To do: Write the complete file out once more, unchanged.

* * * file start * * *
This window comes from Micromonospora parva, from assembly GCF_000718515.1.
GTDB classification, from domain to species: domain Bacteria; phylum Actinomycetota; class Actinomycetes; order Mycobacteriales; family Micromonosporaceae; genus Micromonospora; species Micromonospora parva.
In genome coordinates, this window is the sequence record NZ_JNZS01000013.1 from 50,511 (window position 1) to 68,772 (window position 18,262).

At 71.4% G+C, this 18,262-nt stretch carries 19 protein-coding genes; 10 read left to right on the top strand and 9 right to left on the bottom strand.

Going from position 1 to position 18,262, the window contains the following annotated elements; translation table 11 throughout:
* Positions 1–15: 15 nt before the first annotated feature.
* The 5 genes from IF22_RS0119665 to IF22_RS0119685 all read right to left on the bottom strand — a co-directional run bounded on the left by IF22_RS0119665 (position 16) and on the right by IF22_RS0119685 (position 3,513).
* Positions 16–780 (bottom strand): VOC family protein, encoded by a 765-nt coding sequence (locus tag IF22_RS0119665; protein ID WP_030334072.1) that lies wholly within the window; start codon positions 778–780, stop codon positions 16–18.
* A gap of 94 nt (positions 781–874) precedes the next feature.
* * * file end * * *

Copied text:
This window comes from Micromonospora parva, from assembly GCF_000718515.1.
GTDB classification, from domain to species: domain Bacteria; phylum Actinomycetota; class Actinomycetes; order Mycobacteriales; family Micromonosporaceae; genus Micromonospora; species Micromonospora parva.
In genome coordinates, this window is the sequence record NZ_JNZS01000013.1 from 50,511 (window position 1) to 68,772 (window position 18,262).

At 71.4% G+C, this 18,262-nt stretch carries 19 protein-coding genes; 10 read left to right on the top strand and 9 right to left on the bottom strand.

Going from position 1 to position 18,262, the window contains the following annotated elements; translation table 11 throughout:
* Positions 1–15: 15 nt before the first annotated feature.
* The 5 genes from IF22_RS0119665 to IF22_RS0119685 all read right to left on the bottom strand — a co-directional run bounded on the left by IF22_RS0119665 (position 16) and on the right by IF22_RS0119685 (position 3,513).
* Positions 16–780 (bottom strand): VOC family protein, encoded by a 765-nt coding sequence (locus tag IF22_RS0119665; protein ID WP_030334072.1) that lies wholly within the window; start codon positions 778–780, stop codon positions 16–18.
* A gap of 94 nt (positions 781–874) precedes the next feature.